If Binodini was a problem and the nationalistic agenda had to seek a solution for her, then Nandini was the ideal iconification of feminine sexuality that was desirable as the foundation for India’s nationalistic movement. Tagore’s discussion of Rakta Karabi confirms that it is a “vision” that had come to him “in the darkest hours of dismay.”3
By 1926, the first world war, growing communalism in India, proposals for partition, violence in the nationalist language prepared the ground of Tagore’s poetic humanism to seek for an alternative solution that was to realize the “divine essence of the infinite in the vessel of the finite.”4
This aesthetic journey ended in the complete objectification of feminine sexuality in the timeless, spiritual, ahistorical, transcendental, self-sacrificing realm of nationalism: “This personality, the divine essence of the infinite in the vessel of the finite — has its last treasure-house in a woman’s heart. Her pervading influence will some day restore the human to the desolated world of man.”5
It is this heavy burden of embodying the true essence of the infinite in the vessel of the finite that caused Tagore’s daughters to be sacrificed for the “traditional cause” of early marriages.
Locating this alternative spiritual superiority in the women enabled nineteenth century Bengali nationalism to impose clear double standards on its women. It is under this framework that women became the bearers and redeemers of the culture.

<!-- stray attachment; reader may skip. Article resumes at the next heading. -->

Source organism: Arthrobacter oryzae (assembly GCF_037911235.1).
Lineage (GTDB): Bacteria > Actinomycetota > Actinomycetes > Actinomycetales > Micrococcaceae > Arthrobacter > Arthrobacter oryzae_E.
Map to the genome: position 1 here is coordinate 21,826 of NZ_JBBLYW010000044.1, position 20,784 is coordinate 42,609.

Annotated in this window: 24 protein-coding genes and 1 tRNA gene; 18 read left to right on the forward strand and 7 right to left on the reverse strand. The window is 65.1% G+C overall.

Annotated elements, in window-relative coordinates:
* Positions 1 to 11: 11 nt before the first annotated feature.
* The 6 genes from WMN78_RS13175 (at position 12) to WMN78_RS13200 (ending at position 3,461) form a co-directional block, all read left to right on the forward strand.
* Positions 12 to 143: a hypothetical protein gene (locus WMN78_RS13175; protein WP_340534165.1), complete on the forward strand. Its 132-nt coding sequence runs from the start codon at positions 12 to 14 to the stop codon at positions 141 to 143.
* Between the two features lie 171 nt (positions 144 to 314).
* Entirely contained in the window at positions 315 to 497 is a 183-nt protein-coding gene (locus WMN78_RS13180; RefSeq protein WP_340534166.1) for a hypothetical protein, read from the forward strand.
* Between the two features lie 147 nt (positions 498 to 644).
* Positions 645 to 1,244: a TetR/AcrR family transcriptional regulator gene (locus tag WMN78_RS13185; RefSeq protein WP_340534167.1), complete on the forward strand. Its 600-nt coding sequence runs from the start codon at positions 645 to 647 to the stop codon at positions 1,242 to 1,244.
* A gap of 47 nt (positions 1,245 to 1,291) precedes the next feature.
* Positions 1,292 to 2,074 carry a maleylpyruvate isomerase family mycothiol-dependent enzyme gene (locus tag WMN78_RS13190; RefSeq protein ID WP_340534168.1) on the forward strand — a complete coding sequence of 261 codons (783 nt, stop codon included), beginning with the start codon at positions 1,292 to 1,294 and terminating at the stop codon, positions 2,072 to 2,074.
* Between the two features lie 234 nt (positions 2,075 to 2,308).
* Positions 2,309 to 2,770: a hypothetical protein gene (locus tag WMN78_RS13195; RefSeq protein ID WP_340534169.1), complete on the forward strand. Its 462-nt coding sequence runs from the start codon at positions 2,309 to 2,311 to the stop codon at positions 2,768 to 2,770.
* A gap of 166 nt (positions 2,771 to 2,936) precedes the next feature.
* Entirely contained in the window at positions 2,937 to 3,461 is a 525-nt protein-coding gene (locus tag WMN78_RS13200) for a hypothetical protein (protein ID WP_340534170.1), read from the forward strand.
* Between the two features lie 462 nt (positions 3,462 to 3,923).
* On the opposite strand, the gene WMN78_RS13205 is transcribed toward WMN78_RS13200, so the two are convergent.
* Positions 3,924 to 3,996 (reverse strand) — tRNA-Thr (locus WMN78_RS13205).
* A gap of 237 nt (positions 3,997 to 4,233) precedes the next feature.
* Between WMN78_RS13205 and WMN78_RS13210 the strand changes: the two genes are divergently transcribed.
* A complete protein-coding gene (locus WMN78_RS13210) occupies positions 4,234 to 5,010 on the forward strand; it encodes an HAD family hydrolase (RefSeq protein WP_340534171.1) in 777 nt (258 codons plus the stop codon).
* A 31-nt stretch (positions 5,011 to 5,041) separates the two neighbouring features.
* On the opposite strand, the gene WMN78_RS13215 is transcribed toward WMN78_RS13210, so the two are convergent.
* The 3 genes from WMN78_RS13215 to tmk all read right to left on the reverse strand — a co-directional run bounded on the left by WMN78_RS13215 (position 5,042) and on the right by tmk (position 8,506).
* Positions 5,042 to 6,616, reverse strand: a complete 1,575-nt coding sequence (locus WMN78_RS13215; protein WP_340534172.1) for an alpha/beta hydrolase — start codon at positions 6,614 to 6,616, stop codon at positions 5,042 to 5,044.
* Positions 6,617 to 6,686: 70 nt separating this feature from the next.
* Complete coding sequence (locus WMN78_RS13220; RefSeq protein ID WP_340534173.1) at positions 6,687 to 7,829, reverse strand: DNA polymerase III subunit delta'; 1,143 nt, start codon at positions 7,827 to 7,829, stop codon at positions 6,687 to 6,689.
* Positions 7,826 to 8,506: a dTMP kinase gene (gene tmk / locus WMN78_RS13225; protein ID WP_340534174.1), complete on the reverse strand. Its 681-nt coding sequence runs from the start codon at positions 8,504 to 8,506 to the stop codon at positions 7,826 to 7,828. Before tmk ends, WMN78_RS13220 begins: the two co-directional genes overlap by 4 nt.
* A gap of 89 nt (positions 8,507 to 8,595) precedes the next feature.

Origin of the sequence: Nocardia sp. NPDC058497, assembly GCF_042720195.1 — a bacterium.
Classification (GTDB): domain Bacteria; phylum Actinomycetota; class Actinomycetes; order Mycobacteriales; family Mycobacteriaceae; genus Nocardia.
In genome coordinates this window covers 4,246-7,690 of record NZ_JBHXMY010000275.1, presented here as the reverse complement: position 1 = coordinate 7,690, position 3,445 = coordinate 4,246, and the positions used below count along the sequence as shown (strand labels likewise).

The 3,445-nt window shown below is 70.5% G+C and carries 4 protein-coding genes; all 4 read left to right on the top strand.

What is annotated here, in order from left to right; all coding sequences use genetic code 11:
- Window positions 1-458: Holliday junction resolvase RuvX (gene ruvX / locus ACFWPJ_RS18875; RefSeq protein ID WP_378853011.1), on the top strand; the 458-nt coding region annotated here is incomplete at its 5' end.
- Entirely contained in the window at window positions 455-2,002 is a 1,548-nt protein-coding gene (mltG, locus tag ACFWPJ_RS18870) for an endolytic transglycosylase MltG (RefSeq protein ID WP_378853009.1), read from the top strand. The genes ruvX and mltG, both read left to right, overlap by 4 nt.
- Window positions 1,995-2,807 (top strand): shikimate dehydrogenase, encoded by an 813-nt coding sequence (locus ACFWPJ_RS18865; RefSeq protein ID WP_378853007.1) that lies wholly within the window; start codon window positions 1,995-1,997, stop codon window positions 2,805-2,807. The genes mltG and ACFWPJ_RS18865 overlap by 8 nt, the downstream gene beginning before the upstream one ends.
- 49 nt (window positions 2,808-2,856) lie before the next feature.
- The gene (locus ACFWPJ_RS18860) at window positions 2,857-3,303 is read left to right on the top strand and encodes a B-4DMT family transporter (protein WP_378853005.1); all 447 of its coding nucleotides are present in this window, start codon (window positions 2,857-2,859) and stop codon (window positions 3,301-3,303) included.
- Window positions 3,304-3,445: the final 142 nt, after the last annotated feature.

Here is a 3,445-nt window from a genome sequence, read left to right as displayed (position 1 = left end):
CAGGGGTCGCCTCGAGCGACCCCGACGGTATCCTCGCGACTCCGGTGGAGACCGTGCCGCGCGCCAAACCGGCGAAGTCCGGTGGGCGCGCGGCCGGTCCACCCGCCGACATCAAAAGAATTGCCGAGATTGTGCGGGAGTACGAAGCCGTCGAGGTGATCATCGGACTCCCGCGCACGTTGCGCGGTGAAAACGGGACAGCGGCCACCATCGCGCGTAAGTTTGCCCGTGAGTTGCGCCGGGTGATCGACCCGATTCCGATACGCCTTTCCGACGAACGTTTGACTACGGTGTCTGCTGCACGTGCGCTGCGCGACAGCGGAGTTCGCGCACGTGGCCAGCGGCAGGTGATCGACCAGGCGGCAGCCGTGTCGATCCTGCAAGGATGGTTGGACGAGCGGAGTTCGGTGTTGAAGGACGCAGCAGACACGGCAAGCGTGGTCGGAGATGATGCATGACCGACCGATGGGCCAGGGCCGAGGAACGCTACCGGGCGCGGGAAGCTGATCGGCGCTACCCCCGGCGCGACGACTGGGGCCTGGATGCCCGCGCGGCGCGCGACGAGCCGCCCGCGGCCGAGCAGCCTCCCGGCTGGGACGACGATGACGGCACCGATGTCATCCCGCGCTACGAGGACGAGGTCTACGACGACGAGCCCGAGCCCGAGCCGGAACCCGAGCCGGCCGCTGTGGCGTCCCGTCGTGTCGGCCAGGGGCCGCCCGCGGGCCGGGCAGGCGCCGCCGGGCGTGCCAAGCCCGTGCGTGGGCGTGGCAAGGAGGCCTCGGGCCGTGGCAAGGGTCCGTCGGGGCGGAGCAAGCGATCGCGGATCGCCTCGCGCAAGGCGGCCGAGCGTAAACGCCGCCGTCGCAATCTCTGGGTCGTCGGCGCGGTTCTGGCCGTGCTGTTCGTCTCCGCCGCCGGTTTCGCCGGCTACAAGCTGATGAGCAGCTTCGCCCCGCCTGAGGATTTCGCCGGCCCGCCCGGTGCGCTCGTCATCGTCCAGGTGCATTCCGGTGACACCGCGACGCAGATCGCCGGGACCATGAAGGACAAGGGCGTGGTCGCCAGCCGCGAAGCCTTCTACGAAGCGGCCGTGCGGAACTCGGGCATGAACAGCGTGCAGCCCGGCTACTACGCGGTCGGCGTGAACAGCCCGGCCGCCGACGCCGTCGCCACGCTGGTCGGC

Rabindranath Tagore, who previously protested the practice of child marriage, opposed the Age of Consent Bill 1891, which raised the age of consent for sexual intercourse from ten to twelve. Nationalism and winning the ideological battle with the British was clearly far more important than saving young girls from marital rape.
The Bengali men did not want the British officials setting the rules in the bedroom too. The British had already been ruling the public sector for hundreds of years. The private sector was for Bengali men to lay down their own rules and brew the nationalist emotions to ultimately overthrow the British rule. The “women’s issue” could wait until then. After all, women were spiritual beings.6
Clearly, it was more necessary for Rabindranath Tagore to create a social revolution in the public sector than to offer better lives to his daughters and his wife. However, this phenomenon does not seem to bother any of us, does it? After all, Bengali women are hailed for their ultimate power to self-sacrifice, both for the cause of the nation and for their men.
1 Chakrabarty, Dipesh, Provincializing Europe, New Jersey: Princeton University Press, 2000.
2 Sarada, M, Rabindranath Tagore: A Study of Women Characters in his Novels, Bangalore: Sterling Publishers, 1988.
3 Tagore, Rabindranath, Rakta Karabi, Kolkata, Viswabharati: 1998.
6 See elaboration of this argument in, Chatterjee Pratha, The Nation and its Women in Guha, Ranajit, Subaltern Studies Reader 1986-1995, Minnesota: University of Minnesota Press, 1997.
Rubaiyat Hossain is an independent film-maker and Lecturer at Brac University